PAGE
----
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Case study: Marketing Disney magic

Hong Kong Disneyland’s latest launch, Mystic Manor – as its name suggests – is all about magic and mystery.

And as the first indoor attraction in the park that doesn’t stem from a film and a ride that is only available in Hong Kong, it’s a big headache for Hong Kong Disneyland’s marketing director Wendy Chu.

“Unlike Toy Story Land, which has a story that backs it up, we have to create a completely new framework for Mystic Point,” she said, adding that though last summer’s launch, Grizzly Gulch, also doesn’t originate from a film, the audience already know what will happen from looking at it from the outside.

“Mystic Point, however, is different. It’s indoors; so in comparison, it’s much more mysterious to passersby. So our challenge is to bring the mystery outside of the mansion and create a more entertaining story than Grizzly Gulch.”

Officially opened in mid-May, the new trackless ride takes visitors through an adventurer’s mansion whose collectibles come to life. Mystic Point, along with Toy Story Land and Grizzly Gulch, form the last chapter in Disneyland’s current expansion project.

To, as Chu suggested, “bring the mystery outside”, she has employed some interesting media buys: first is a gallery at 7-Eleven that displayed covers of New Monday magazine, on which was the photo of the adventurer holding his sidekick monkey printed on special paper that creates the illusion of them looking at passersby at all angles.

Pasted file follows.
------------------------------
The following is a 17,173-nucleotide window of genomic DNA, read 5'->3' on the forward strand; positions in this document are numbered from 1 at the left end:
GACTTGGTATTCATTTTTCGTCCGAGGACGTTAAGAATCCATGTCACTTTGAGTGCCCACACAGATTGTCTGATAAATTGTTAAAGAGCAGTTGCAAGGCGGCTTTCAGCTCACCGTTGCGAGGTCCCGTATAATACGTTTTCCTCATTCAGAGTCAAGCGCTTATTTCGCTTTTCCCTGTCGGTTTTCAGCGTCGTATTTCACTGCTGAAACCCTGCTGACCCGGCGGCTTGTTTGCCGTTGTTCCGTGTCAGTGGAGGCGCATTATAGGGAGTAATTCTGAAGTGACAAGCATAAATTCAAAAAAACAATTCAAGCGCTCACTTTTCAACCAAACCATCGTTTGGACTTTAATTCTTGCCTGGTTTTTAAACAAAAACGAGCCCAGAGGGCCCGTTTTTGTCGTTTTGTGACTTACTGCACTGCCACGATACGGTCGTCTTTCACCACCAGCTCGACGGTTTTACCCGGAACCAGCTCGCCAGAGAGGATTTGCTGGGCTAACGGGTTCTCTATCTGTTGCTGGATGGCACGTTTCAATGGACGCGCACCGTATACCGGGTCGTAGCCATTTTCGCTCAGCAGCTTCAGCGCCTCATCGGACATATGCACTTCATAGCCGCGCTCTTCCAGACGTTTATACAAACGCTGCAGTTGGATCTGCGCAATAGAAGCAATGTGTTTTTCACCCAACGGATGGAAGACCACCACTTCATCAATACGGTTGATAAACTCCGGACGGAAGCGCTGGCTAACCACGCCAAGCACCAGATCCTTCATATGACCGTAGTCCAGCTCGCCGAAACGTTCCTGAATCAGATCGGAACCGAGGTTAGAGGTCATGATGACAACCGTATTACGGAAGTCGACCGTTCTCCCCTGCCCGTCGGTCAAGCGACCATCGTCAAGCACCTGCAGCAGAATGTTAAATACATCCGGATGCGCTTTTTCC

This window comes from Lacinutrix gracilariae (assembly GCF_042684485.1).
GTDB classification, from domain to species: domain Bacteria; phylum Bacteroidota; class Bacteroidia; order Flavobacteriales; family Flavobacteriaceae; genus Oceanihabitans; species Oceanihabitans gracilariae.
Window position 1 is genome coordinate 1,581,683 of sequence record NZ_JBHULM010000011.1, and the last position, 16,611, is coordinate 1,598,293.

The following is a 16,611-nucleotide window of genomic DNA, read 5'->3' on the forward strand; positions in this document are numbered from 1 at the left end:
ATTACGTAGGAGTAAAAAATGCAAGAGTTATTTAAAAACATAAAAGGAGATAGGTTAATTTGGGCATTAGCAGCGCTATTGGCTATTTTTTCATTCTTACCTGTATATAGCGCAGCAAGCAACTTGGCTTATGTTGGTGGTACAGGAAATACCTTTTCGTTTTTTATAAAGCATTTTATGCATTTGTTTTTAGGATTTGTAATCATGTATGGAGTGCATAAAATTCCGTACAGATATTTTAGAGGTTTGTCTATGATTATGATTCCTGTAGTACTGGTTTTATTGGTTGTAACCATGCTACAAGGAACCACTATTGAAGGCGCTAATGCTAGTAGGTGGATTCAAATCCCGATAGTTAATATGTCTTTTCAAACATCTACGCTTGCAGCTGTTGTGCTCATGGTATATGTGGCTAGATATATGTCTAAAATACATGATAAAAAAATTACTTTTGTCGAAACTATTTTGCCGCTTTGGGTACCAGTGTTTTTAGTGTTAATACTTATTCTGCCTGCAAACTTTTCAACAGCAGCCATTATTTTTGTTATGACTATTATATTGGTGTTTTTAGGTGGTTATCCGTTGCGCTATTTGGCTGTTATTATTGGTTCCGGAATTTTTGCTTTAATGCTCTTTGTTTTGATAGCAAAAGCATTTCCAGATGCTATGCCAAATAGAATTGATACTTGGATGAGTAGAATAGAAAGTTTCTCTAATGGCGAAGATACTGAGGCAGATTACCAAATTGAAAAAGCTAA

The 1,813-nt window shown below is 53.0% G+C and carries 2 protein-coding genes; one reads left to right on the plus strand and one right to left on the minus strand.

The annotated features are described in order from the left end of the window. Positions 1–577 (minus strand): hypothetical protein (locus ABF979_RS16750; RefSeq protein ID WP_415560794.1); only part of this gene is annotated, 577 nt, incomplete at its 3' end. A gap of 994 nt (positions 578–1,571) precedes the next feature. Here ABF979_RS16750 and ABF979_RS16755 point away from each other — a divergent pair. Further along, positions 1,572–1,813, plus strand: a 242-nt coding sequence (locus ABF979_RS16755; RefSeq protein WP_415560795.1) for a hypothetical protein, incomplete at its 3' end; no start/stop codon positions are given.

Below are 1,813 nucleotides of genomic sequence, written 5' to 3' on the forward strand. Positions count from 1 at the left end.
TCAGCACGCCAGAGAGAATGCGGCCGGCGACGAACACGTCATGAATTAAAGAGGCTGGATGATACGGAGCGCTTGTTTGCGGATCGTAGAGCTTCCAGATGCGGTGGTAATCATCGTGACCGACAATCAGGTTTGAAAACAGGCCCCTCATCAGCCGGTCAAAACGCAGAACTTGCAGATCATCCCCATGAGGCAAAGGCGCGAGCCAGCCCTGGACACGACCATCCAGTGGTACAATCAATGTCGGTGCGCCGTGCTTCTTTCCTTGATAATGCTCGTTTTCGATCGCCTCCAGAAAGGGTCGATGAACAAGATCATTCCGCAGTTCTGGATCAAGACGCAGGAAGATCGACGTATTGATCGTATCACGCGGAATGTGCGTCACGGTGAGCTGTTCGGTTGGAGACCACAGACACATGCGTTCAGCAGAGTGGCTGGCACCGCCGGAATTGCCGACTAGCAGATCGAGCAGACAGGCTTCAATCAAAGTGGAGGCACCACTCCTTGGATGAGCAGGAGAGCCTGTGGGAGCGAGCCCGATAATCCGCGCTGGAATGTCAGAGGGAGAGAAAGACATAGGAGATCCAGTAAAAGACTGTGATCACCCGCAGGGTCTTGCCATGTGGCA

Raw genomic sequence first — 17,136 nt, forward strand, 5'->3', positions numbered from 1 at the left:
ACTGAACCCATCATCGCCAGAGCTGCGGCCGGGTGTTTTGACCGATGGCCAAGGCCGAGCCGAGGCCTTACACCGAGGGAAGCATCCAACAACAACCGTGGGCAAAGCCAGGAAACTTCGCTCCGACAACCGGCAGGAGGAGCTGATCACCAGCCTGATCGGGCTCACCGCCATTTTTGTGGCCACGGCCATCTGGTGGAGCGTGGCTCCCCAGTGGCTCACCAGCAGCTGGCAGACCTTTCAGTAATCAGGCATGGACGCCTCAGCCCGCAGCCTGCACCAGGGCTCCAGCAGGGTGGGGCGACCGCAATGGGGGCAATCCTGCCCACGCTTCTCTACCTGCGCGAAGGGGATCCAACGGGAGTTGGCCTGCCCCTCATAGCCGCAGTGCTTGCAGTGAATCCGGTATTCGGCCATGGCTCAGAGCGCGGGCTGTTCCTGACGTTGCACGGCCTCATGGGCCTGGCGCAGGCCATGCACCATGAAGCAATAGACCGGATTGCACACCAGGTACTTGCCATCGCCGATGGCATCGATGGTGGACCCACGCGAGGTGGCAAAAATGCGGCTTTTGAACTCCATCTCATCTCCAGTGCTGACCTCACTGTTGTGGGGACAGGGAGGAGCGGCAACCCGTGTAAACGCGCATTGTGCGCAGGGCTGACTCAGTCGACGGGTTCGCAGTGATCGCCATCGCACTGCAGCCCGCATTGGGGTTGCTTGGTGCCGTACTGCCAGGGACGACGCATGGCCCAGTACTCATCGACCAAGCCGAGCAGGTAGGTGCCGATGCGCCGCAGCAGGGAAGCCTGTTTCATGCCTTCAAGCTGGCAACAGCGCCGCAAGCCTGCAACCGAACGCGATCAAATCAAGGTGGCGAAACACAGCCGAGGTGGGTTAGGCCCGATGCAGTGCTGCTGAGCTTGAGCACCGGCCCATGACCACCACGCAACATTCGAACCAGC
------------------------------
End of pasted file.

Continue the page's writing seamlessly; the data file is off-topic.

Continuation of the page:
Second was another cover wrap at Metro Daily of the mansion veiled by another layer of butter paper to create a foggy, mystical atmosphere.

Aside from print and a TVC, Chu also followed up with online banners, and soon, an online video and a smart phone app that lets visitors learn about the attraction in further detail.

The current employment of both traditional and online media is to maximise awareness for all age groups in preparation for the summer holidays. The next phase, such as the mobile app, will give visitors a closer look into the new attraction.

“We wanted platforms that spoke to families, to children, to young people because Mystic Point is an attraction for all ages, unlike Grizzly Gulch, which was more for young adults,” she said. “Our marketing goal was simple: to bring out the magic from within.”

As an amusement park that needs to cater to all demographics, Chu’s overall strategy for Disneyland is in event marketing, namely, leveraging on the park’s two biggest events, Halloween and Christmas.

The October festival, for example, targets more to young adults. As such, she employed mobile games in a “Choose Your Dark Side” celebrity campaign that rides on the Twilight fad of werewolves versus vampires.

“By posing a tug-a-war between the two forces, we encourage engagement. And with a mobile app, the interaction is much higher and people can play on a daily basis,” she said.

Christmas, on the other hand, is a more regional-targeted campaign for families, which explains the generic heart-warming TVC.

Creative duties were done by Disneyland’s in-house marketing team; while media and PR was overseen by Mindshare and Burson-Marsteller.

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